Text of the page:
The Maize Price Spike of 2012/13: Understanding the Paradox of High Prices despite Abundant Supplies
AbstractThe 2012 harvest was, according to the Ministry of Agriculture and Livestock national food balance sheet estimates, a major surplus production season. However, by November the same year, Zambia started experiencing widespread maize meal shortages and skyrocketing maize meal prices. Responding to these shortages and price spikes, the government increased the price subsidies it provided on maize sold by the parastatal Food Reserve Agency (FRA) to large-scale maize mills and imposed de facto price controls on maize meal by threatening to revoke the business licenses of commercial maize mills if retail prices of a 25kg bag of maize meal exceeded kwacha rebased (KR) 50. Despite these efforts maize meal prices continued to rise, reaching as high as KR100 in some markets by February 2013.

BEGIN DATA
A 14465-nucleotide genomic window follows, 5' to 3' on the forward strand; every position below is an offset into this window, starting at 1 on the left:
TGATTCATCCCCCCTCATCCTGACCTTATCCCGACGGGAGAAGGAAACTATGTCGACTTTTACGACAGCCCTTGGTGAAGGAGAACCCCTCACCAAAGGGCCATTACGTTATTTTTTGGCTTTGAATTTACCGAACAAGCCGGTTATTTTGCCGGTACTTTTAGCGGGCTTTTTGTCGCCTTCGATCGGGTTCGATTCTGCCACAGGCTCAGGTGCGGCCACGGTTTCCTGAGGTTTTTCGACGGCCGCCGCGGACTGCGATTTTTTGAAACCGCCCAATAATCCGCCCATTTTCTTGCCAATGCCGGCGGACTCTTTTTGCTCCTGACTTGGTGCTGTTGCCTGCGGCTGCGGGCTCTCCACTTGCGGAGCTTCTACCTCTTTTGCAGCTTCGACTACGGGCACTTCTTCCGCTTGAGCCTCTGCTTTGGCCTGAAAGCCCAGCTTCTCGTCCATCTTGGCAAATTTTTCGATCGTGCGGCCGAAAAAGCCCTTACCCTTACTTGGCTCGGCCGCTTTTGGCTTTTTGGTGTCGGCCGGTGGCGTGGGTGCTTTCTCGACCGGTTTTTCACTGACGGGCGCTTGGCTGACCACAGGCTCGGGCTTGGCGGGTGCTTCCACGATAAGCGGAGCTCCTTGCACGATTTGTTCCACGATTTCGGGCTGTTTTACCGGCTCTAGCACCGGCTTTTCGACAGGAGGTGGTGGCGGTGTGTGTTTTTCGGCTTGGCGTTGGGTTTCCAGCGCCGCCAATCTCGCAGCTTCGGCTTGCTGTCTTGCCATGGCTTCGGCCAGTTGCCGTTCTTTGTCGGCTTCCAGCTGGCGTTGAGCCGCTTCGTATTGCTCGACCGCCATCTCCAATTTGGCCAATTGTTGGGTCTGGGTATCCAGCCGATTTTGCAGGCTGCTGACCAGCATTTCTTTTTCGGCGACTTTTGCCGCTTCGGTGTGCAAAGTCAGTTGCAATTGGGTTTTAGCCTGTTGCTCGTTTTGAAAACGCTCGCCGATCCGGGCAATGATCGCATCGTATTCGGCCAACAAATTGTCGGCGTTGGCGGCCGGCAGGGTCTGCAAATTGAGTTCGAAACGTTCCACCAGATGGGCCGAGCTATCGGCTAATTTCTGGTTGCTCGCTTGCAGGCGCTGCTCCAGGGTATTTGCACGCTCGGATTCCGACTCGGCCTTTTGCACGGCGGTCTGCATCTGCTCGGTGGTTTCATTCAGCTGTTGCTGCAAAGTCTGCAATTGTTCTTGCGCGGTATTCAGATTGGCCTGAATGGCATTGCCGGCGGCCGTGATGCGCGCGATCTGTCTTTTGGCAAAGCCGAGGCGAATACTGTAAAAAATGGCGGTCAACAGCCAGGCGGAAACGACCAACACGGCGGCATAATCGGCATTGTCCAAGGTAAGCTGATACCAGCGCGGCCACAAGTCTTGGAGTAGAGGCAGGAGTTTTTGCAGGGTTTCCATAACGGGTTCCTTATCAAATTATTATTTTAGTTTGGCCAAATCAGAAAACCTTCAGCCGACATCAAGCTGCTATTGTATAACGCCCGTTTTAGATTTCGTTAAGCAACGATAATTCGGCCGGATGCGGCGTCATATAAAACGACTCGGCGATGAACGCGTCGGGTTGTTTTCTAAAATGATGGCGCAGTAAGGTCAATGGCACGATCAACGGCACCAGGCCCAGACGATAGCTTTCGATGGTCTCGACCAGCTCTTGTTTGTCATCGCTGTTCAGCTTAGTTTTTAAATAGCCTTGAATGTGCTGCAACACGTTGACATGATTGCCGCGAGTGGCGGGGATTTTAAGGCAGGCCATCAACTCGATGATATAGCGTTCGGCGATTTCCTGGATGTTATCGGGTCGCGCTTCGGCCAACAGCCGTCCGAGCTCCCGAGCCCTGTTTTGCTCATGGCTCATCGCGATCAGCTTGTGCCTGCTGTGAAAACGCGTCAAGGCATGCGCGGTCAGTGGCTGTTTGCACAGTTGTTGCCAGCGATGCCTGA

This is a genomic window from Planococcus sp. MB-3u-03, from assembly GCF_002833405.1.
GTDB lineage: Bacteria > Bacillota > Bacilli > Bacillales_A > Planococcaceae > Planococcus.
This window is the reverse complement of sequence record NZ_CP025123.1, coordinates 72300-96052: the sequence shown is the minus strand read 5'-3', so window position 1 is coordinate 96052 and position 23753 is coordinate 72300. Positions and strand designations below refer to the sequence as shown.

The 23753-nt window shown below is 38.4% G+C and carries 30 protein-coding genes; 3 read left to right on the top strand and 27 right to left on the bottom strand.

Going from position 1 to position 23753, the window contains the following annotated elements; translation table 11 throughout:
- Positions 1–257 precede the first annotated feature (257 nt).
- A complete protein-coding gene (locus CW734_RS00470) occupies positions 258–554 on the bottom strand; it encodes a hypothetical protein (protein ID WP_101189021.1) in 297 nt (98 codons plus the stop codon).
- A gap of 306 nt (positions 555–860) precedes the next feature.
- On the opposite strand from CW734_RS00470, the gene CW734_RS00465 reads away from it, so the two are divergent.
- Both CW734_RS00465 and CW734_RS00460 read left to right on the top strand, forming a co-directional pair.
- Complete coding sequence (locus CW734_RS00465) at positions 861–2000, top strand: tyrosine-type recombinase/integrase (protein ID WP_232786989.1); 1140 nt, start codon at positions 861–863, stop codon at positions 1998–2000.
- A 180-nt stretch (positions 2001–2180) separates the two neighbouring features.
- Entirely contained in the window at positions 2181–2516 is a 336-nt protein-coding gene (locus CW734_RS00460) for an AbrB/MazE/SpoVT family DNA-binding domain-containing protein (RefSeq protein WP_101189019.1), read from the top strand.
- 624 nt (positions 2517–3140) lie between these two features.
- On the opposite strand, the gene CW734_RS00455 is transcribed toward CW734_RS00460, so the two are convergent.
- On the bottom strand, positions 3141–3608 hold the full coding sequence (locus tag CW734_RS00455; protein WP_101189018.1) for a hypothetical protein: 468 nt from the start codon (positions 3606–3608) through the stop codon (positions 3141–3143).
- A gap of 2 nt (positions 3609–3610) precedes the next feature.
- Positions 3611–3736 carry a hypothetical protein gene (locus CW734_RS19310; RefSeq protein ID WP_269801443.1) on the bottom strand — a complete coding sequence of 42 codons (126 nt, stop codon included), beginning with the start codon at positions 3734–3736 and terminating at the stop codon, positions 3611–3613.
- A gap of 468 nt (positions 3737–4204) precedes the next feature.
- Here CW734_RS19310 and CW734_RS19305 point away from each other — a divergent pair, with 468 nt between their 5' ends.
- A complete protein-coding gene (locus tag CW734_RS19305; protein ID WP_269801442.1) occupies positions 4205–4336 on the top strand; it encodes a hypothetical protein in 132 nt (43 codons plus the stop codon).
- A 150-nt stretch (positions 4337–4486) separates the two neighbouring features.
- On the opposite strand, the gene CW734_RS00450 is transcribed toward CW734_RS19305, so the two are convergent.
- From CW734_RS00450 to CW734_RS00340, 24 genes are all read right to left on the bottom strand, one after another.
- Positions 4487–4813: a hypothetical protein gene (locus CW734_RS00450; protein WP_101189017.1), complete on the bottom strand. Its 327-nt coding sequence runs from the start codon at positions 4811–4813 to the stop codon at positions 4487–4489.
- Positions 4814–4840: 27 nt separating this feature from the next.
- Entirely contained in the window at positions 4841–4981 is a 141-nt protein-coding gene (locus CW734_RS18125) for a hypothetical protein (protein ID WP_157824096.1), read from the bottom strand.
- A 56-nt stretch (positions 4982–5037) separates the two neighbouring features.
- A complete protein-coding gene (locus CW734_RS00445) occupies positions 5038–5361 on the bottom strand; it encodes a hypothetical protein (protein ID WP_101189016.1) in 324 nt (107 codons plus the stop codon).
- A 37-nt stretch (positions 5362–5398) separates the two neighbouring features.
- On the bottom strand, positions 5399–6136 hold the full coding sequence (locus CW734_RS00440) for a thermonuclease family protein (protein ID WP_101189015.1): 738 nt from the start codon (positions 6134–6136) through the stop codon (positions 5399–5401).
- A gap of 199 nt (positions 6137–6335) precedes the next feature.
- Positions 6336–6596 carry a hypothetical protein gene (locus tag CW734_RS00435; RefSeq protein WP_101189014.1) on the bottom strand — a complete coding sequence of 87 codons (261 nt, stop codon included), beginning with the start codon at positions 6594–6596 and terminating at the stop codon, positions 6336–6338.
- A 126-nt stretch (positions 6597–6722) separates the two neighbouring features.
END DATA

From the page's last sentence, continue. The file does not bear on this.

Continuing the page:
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Bibliographic InfoPaper provided by Michigan State University, Department of Agricultural, Food, and Resource Economics in its series Food Security Collaborative Working Papers with number 171871.
Date of creation: Oct 2013
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Agricultural and Food Policy; Demand and Price Analysis; Food Security and Poverty;
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"The Effects of the Food Reserve Agency on Maize Market Prices in Zambia,"
Food Security Collaborative Policy Briefs
120766, Michigan State University, Department of Agricultural, Food, and Resource Economics.
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